20. too easy to come up with some technical mumbo jumbo if they are ever questioned. If this seems far-fetched, I once attended a meeting where a young engineer was arguing that a particular router needed to be replaced before it became a bottleneck. He had picked out the ideal replacement, a hot new box that had just hit the market. The problem with all this was that I had recently taken measurements on the router and knew the average utilization of that "bottleneck" was less than 5% with peaks that rarely hit 40%. This is an extreme example of why collecting information is the essential first step in network management and troubleshooting. Without accurate measurements, you can easily spend money fixing imaginary problems. 1.3.2.4 Economic considerations Solutions to problems have economic consequences, so you must understand the economic implications of what you do. Knowing how to balance the cost of the time used to repair a system against the cost of replacing a system is an obvious example. Cost management is a more general issue that has important implications when dealing with failures. One particularly difficult task for many system administrators is to come to terms with the economics of networking. As long as everything is running smoothly, the next biggest issue to upper management will be how cost effectively you are doing your job. Unless you have unlimited resources, when you overspend in one area, you take resources from another area. One definition of an engineer that I particularly like is that "an engineer is someone who can do for a dime what a fool can do for a dollar." My best guess is that overspending and buying needlessly complex systems is the single most common engineering mistake made when novice network administrators purchase network equipment. One problem is that some traditional economic models do not apply in networking. In most engineering projects, incremental costs are less than the initial per-unit cost. For example, if a 10,000- square-foot building costs $1 million, a 15,000-square-foot building will cost somewhat less than $1.5 million. It may make sense to buy additional footage even if you don't need it right away. This is justified as "buying for the future." This kind of reasoning, when applied to computers and networking, leads to waste. Almost no one would go ahead and buy a computer now if they won't need it until next year. You'll be able to buy a better computer for less if you wait until you need it. Unfortunately, this same reasoning isn't applied when buying network equipment. People will often buy higher-bandwidth equipment than they need, arguing that they are preparing for the future, when it would be much more economical to buy only what is needed now and buy again in the future as needed. Moore's Law lies at the heart of the matter. Around 1965, Gordon Moore, one of the founders of Intel, made the empirical observation that the density of integrated circuits was doubling about every 12 months, which he later revised to 24 months. Since the cost of manufacturing integrated circuits is relatively flat, this implies that, in two years, a circuit can be built with twice the functionality with no increase in cost. And, because distances are halved, the circuit runs at twice the speed—a fourfold improvement. Since the doubling applies to previous doublings, we have exponential growth. It is generally estimated that this exponential growth with chips will go on for another 15 to 20 years. In fact, this growth is nothing new. Raymond Kurzweil, in The Age of Spiritual Machines: When Computers Exceed Human Intelligence, collected information on computing speeds and functionality from the beginning of the twentieth century to the present. This covers mechanical, electromechanical 10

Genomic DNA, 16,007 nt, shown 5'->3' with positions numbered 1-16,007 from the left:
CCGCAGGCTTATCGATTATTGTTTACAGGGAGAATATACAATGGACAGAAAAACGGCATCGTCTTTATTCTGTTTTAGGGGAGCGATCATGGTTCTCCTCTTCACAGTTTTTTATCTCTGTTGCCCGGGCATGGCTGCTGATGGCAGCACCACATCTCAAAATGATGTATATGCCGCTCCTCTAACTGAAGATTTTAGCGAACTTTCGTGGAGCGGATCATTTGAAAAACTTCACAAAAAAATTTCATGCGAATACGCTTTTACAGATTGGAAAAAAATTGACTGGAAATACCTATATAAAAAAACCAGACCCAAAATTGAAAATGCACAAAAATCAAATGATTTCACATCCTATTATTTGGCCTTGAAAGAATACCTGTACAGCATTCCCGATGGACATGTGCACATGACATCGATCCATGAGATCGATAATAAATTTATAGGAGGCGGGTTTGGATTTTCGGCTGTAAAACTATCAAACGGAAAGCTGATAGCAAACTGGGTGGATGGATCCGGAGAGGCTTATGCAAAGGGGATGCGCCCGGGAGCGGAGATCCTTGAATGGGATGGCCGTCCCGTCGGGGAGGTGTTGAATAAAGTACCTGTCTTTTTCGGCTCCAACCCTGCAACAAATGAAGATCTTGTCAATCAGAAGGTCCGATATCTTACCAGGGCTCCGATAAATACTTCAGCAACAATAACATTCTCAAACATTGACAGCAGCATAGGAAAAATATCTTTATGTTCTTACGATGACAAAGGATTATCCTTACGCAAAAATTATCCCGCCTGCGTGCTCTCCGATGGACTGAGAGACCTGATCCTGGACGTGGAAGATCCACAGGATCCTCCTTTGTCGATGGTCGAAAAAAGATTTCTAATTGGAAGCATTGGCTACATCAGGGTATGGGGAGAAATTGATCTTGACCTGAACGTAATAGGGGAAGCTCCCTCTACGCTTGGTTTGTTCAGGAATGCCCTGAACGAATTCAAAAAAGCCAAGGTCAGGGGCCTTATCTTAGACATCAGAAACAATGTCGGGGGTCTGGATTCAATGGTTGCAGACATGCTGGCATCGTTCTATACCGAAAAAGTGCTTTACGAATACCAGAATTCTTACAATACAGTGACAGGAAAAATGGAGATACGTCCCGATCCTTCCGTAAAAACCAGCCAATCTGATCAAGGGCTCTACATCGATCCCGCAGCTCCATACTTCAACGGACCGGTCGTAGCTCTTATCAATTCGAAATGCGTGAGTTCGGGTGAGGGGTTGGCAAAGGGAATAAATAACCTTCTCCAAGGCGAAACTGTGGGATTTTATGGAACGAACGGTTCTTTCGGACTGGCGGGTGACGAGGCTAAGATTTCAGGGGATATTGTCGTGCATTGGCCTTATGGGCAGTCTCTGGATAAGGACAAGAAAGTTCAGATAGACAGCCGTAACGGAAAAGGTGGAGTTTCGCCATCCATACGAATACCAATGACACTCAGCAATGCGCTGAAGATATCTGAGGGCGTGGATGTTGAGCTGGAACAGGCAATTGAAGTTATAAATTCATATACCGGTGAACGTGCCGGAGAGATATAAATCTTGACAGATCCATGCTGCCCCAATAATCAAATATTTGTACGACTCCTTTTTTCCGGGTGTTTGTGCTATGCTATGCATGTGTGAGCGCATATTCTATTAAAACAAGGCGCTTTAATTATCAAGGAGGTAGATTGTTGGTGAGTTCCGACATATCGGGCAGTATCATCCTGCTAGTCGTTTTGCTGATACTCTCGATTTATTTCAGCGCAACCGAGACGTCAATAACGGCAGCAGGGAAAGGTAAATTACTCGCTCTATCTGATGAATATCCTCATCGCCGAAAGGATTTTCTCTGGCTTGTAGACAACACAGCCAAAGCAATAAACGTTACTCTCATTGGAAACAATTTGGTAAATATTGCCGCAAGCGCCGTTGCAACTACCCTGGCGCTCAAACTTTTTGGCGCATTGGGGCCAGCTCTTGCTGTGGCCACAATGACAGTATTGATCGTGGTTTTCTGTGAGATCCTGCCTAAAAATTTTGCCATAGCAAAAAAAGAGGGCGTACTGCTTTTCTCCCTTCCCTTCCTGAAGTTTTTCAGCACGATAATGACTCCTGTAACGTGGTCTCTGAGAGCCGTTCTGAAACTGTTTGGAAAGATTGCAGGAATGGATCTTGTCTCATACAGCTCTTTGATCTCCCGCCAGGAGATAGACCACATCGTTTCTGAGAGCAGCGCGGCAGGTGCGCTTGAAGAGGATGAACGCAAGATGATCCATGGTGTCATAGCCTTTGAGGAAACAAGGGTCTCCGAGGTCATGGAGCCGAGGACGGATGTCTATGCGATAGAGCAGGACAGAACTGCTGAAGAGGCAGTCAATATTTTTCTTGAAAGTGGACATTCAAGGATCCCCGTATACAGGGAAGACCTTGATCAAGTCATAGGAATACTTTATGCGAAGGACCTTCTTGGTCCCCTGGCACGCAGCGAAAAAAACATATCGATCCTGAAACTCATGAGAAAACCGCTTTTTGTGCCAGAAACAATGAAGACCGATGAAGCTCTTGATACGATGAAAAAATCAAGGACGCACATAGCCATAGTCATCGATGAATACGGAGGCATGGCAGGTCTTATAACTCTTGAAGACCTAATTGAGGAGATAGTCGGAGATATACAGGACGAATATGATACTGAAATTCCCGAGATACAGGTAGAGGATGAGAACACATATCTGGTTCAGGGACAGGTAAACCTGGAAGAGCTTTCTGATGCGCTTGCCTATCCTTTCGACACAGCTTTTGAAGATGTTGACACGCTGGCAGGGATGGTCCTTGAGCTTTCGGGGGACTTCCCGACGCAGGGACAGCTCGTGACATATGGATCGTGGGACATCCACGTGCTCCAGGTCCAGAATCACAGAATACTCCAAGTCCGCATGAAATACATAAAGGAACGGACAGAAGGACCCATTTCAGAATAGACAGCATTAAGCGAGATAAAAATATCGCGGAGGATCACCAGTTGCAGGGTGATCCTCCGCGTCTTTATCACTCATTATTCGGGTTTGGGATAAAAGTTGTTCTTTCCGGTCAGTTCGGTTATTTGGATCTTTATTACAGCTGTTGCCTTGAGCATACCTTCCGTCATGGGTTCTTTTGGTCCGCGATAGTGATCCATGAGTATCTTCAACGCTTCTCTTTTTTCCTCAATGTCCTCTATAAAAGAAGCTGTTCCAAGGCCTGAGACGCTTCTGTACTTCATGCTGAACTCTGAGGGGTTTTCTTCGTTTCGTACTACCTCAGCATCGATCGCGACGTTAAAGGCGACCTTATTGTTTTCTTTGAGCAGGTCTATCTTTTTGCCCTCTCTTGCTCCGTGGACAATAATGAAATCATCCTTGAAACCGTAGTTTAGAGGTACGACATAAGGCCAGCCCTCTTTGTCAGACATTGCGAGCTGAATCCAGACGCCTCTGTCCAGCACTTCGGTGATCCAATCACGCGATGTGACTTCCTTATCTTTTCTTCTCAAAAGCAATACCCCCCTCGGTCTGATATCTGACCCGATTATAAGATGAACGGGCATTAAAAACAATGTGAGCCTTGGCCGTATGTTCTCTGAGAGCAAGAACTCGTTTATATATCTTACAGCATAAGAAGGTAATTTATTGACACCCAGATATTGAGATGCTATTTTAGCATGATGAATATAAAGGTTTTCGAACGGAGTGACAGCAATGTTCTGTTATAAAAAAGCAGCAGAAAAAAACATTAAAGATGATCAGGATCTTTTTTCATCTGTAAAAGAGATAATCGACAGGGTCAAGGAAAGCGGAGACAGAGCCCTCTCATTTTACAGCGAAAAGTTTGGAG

Đồng bộ tài khoản